Back From Nowhere

To my dear Root Simple friends: I’m back. Our webmaster and book designer Roman Jaster took on the arduous process of switching our hosting service and has restored the ability to subscribe to posts via email. Thank you Roman!

While I recover my muse, have a listen to this excellent summary of William Morris’ life via the Jacobin Podcast. The more I become familiar with Morris’ art and politics the more I think he speaks to our time, of the need to recover an optimism about the future and the right we all have to meaningful work.

Flipping the Flippers on May Day

The workers of The Flipping El Moussas.

I consider it a character flaw that my evening media viewing sessions often devolve into Lacanian jouissance, a state of mind that Mark Fisher explained as the “inextricability of pleasure and pain” that “transforms an ordinary object causing displeasure into a Thing which is both terrible and alluring.” (1)

The focus of that jouissance one recent evening was the HGTV show The Flipping El Moussas wherein real estate investor Tarek El Moussa and his new bride Heather Rae El Moussa attempt to rehab and sell a lackluster mid-century house in our expensive, hipster LA enclave.

The El Moussas inhabit a world that I imagine prioritizes skin care routines, personal trainers, luxury vehicles and relentless self empowerment propaganda. Their plastic skinned appearance means they could probably slip into that weird new Barbie movie without putting on any makeup.

This first episode of their new series focused on the affluent life of the hosts as they moved between suburban pool parties and their bland office. But what fascinated me most was what the show obscured: the immigrant workers who do the construction of their projects. You never see the worker’s faces, only their backs, arms and sometimes just the tools they hold. You never hear them speak or anything about their lives, families or backstory.

The obsession with flipping, the bidding frenzy and final price of the house at the end of the show obscures the real source of value which is the workers. The El Moussas inadvertently provide a textbook example of Marx’s labor theory of value. Without the workers their capital accumulation game wouldn’t work (2). And injustice is baked into the system since the workers don’t get their fare share of the “surplus value” generated by their labor nor can they afford the product of their skills. How strange is it that we have a housing system more interested in generating profits than, say, actually housing people. And it’s even weirder that we’ve turned this unjust system into an entertainment spectacle.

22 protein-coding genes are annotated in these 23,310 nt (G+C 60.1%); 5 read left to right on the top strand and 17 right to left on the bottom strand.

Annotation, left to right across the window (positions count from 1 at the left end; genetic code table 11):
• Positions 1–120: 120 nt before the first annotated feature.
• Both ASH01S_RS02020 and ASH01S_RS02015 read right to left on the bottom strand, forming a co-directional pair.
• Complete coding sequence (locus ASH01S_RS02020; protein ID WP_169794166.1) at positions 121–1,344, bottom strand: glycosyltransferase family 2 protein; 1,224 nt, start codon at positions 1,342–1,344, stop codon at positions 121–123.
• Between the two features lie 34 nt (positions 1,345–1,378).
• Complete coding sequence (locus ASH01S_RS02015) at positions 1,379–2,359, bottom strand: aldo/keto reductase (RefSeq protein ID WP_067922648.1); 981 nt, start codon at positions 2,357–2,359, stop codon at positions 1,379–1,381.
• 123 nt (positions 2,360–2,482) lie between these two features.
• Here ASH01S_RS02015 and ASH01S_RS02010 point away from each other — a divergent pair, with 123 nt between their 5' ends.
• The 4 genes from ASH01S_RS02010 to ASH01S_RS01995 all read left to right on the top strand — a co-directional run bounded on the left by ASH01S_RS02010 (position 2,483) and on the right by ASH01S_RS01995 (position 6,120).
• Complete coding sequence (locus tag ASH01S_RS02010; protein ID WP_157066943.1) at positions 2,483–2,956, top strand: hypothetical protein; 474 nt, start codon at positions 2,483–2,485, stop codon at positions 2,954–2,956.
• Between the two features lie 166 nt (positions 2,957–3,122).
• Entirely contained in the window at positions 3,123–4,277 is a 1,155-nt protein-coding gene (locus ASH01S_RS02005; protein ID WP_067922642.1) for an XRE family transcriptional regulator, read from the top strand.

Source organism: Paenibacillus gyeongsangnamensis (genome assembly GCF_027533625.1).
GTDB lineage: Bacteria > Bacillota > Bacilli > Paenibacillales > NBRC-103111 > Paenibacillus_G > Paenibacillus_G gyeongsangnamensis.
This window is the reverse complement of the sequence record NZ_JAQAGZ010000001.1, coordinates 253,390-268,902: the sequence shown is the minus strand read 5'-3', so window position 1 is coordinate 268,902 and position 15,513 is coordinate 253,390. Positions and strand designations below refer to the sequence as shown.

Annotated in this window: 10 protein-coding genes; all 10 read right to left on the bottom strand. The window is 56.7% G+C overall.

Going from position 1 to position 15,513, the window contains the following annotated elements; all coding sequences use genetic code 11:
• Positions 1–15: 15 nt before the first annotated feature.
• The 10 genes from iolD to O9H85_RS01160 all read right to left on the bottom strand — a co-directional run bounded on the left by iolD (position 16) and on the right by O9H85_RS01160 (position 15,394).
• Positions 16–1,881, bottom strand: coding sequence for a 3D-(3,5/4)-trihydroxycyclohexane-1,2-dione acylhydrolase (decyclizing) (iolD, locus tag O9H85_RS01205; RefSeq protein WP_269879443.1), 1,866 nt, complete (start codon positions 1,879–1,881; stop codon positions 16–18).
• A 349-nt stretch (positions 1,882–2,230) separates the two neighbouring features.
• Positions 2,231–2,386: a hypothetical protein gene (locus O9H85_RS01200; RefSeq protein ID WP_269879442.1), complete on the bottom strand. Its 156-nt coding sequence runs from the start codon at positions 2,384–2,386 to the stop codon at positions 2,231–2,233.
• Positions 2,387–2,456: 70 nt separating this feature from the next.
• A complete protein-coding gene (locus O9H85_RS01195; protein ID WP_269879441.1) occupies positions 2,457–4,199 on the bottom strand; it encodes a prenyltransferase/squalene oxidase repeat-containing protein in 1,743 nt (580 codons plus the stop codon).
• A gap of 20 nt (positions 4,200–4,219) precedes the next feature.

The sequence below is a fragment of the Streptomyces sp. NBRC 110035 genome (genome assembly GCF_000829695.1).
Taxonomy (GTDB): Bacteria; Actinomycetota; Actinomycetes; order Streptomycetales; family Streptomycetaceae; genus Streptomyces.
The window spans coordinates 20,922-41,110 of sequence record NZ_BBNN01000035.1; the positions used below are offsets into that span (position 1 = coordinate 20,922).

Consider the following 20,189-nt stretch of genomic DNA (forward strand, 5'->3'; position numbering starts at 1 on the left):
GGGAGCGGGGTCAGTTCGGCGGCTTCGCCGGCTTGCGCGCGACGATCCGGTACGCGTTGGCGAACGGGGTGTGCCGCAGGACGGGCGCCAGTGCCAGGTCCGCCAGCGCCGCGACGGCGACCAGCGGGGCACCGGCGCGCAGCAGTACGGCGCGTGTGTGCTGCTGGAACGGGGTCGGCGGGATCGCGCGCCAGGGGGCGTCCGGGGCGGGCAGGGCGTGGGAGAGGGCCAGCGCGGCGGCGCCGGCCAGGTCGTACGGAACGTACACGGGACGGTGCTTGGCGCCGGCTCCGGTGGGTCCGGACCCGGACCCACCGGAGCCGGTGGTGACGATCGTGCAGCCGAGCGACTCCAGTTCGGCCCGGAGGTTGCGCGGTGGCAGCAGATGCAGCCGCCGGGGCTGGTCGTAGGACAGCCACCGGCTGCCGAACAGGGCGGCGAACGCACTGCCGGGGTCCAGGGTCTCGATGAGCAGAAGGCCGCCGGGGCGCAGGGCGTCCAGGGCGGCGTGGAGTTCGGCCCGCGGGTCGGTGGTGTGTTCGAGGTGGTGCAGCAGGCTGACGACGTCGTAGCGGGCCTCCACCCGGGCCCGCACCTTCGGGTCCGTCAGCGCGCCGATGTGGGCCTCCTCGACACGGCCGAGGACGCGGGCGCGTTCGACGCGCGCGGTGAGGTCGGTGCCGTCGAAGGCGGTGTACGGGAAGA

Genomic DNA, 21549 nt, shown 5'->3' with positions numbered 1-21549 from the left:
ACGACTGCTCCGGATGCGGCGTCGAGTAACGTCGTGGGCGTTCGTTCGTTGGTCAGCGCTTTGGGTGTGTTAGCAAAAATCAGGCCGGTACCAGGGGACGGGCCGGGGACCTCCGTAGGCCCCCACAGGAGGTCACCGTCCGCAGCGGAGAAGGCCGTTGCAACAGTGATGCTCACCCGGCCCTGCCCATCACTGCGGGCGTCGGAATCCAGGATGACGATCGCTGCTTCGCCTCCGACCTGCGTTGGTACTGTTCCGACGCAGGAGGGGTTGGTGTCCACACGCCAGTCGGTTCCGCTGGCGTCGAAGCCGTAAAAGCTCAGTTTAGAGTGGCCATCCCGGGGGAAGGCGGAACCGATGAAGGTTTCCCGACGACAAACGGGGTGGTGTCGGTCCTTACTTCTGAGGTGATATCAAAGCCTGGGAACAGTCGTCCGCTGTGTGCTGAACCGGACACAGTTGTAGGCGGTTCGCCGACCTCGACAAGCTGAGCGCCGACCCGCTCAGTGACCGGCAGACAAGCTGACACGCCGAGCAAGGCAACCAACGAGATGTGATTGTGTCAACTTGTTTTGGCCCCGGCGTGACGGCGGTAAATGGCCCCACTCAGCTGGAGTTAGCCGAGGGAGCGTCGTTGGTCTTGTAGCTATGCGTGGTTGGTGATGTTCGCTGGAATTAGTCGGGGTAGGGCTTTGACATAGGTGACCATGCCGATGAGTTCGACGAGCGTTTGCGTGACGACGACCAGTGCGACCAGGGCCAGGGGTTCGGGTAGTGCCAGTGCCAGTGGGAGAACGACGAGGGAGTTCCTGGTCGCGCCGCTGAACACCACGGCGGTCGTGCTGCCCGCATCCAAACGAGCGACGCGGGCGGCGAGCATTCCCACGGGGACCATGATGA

Nearly all of the decisions the Moussas make in this first episode are predicated on maximizing surplus value rather than housing people. The house they tackle didn’t have any structural problems and a minimum amount of touch up work could have made it more than livable. Instead they embark on a costly and unnecessary rehab, moving walls, adding bathrooms, painting everything white (of course) all to cater to the latest HGTV generated trends.

Construction work is hard and dangerous. A life of it can degrade the body and run you into the ground. On this May Day let those of us lucky to have a roof over our heads remember the workers who built those roofs and work towards a future where all will share in the benefit of our labor.

Lehigh Valley Workshop’s Infinite Subversion

I’ve been thinking a lot about why I watch so many how-to YouTube videos. I’m sure I’m not alone, especially among readers of this blog, in enjoying watching people explain things we’ll likely never do.

I think this has a lot to do with a general estrangement from physical tasks. To put a finer point on this, Marx described a quality of what he called alienation that encompasses this separation but also has broader implications. In Marx’s formulation we are both estranged from production, but also human relationships, for instance that direct contact that used to exist between you and, say, the village blacksmith. These days we walk into a Costco and encounter a world of objects that seem to have a life of their own abstracted from the people that made them, likely, a continent away. Relationships between people get replaced by relationships between things.